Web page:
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Aryabhata (satellite)

India's first indigenously built Satellite launched into Space
Mission type Astrophysics
Operator ISRO
COSPAR ID 1975-033A
SATCAT № 7752
Mission duration 4 days achieved
Spacecraft properties
Launch mass 360 kg (794 lb)[1]
Power 46 watts
Start of mission
Launch date 19 April 1975, 07:30 (1975-04-19T07:30Z) UTC[2]
Rocket Kosmos-3M
Launch site Kapustin Yar 107/2
End of mission
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Decay date 12 February 1992
Orbital parameters
Reference system Geocentricq
Regime Low Earth
Perigee 568 kilometres (353 mi)
Apogee 611 kilometres (380 mi)
Inclination 50.6 degrees
Period 96.46 minutes
Epoch 19 May 1975[3]

Aryabhata was India's first satellite,[1] named after an Indian astronomer of the same name.[4]


  • Launch 1
  • Legacy 2
  • See also 3
  • References 4
  • External links 5


it was launched by the Soviet Union on 19 April 1975[1] from

  • Astronautix Page
  • India in Space Page
  • NSSDC Master Catalog Search

External links

  1. ^ a b c "Aryabhata" in The New Encyclopaedia Britannica. Chicago: Encyclopaedia Britannica Inc., 15th edn., 1992, Vol. 1, p. 611.
  2. ^ McDowell, Jonathan. "Launch Log". Jonathan's Space Page. Retrieved 22 January 2014. 
  3. ^ a b McDowell, Jonathan. "Satellite Catalog". Jonathan's Space Page. Retrieved 22 January 2014. 
  4. ^ "Aryabhata - The first indigenously built satellite".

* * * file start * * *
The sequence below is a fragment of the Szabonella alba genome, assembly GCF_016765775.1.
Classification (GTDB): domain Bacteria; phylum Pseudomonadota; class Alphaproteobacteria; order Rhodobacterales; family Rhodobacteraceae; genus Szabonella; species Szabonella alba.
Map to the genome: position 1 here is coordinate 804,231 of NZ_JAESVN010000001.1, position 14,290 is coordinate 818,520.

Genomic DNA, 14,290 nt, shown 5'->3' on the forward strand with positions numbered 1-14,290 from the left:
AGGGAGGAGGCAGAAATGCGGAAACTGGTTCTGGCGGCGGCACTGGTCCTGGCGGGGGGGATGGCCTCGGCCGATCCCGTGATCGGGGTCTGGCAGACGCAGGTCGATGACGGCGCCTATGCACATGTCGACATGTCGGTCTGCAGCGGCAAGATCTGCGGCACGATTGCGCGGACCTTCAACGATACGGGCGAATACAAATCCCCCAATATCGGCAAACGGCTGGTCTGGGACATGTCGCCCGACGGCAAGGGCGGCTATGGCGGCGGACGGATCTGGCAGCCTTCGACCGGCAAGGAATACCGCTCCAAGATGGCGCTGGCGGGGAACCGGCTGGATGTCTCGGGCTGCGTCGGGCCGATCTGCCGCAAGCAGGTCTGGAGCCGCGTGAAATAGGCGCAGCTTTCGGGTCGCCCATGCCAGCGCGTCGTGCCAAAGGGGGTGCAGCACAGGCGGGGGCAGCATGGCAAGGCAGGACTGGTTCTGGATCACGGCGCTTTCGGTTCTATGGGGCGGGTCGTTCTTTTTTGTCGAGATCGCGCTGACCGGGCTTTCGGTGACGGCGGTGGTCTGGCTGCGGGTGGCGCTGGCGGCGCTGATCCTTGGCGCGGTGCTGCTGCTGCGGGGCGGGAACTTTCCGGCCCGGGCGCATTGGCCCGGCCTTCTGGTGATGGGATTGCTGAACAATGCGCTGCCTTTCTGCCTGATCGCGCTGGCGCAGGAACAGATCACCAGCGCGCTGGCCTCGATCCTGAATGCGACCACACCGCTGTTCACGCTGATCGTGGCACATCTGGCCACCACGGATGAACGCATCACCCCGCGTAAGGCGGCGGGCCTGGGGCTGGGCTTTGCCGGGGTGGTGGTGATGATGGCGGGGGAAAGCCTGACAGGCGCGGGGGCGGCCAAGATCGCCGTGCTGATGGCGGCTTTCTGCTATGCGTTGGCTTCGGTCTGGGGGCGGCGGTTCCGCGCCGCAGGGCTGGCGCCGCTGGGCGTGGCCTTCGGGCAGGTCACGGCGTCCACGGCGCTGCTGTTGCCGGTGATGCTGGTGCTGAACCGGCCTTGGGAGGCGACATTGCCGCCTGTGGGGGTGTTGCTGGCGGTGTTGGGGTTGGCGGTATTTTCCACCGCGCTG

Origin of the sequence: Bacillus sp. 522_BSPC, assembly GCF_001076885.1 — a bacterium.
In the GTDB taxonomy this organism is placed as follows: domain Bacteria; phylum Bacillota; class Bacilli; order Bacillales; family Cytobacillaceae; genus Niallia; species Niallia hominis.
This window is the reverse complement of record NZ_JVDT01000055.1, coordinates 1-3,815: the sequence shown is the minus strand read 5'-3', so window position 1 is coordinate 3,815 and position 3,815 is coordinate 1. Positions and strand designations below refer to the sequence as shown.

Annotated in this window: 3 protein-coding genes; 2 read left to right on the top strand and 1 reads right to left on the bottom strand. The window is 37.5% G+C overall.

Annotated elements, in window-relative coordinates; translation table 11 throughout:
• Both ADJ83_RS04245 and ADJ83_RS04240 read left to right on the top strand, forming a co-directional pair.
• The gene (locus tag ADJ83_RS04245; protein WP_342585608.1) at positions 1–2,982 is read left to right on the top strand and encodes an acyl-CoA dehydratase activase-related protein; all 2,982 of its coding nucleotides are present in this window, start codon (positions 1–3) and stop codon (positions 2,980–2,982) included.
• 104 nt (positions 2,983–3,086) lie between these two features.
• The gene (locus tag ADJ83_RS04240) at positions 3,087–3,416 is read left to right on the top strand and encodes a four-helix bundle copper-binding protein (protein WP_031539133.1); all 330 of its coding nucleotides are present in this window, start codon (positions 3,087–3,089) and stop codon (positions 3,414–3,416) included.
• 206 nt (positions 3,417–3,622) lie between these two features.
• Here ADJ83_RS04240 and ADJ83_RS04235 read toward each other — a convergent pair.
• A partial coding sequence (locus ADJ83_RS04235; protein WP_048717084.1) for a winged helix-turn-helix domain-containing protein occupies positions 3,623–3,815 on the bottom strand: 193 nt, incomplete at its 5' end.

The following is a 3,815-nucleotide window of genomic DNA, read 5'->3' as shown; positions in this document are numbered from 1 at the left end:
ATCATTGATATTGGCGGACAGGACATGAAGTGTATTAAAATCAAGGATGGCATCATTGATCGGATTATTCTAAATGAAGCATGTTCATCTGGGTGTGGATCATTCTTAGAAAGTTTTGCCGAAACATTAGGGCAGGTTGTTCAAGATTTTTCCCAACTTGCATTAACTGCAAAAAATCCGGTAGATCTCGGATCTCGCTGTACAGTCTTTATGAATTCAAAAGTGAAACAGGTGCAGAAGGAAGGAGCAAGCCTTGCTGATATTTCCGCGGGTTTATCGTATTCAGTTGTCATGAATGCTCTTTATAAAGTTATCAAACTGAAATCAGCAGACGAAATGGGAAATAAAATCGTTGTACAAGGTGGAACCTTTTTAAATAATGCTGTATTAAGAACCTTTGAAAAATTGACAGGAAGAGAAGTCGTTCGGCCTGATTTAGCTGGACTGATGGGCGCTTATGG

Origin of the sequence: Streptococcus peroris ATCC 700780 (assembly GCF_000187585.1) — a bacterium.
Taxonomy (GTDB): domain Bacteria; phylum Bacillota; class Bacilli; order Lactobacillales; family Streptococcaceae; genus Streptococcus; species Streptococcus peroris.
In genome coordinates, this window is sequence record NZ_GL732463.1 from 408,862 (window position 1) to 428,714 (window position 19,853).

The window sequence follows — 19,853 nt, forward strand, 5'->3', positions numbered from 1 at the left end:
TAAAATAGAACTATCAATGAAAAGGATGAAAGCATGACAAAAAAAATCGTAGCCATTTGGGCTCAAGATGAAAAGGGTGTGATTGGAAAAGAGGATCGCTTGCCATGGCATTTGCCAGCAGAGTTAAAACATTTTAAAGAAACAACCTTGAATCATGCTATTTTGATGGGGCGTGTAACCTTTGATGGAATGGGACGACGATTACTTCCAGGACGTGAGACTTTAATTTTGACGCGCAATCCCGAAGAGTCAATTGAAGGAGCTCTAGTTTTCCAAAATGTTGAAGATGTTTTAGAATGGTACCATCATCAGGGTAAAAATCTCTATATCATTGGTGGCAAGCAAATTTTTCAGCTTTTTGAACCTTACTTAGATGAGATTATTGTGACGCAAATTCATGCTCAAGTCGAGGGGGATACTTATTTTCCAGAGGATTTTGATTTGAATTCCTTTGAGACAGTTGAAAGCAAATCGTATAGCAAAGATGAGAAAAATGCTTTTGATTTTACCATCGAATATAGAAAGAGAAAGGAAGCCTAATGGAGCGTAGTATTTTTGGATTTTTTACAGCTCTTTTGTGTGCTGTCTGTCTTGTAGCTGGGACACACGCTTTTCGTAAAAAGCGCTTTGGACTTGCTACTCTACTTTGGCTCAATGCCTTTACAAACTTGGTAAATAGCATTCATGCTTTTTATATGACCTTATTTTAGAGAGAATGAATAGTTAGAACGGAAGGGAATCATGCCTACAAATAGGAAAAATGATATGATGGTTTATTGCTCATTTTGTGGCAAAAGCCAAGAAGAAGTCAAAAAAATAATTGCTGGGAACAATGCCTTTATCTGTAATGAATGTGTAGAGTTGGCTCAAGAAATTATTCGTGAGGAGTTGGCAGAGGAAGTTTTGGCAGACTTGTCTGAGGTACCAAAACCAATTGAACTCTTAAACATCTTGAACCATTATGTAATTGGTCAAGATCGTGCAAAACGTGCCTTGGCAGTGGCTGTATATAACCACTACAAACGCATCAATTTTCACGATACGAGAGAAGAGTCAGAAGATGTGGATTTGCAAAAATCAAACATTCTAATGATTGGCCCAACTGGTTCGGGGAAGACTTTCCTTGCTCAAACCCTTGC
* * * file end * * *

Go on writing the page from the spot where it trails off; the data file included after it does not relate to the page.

5. ^ "Aryabhatta - India's First Satellite". 27 October 2009. Archived from the original on 27 October 2009. Retrieved 22 October 2011. 
  6. ^ Harvey, Brian (2000). The Japanese and Indian space programmes : two roads into space. London [u.a.]: Springer [u.a.] p. 133.  
  7. ^ Harvey, Brian (2000). The Japanese and Indian Space Programmes: Two Roads into Space. London: Springer. p. 134.  
  8. ^ Cuhaj, George S. (ed.). Standard Catalog of World Paper Money 3 (10 ed.). Krause Publications. 


See also

  • Aryabhata was named for the 5th century astronomer and mathematician from India by the same name.[7]
  • The satellite's image appeared on the reverse of Indian 2 rupee banknotes between 1976 and 1997 (Pick catalog) and one rupee note number: P-79a-m).[8]
1984 USSR stamp featuring Bhaskara-I, Bhaskara-II and Aryabhata satellites


On 19 April 1975, the satellite's 96.46-minute orbit had an apogee of 611 kilometres (380 mi) and a perigee of 568 kilometres (353 mi), at an inclination of 50.6 degrees.[3] It was built to conduct experiments in X-ray astronomy, aeronomics, and solar physics. The spacecraft was a 26-sided polyhedron 1.4 metres (4.6 ft) in diameter. All faces (except the top and bottom) were covered with solar cells. A power failure halted experiments after four days and 60 orbits with all signals from the spacecraft lost after five days of operation. According the Soviet media reports, the satellite continued to function and transmit information for some time. The satellite reentered on the Earth's atmosphere on 11 February 1992.

[6] The launch came from an agreement between India and the Soviet Union directed by U.R. Rao and signed in 1972. It allowed the USSR to use Indian ports for tracking ships and launching vessels in return for launching Indian satellites.[5]

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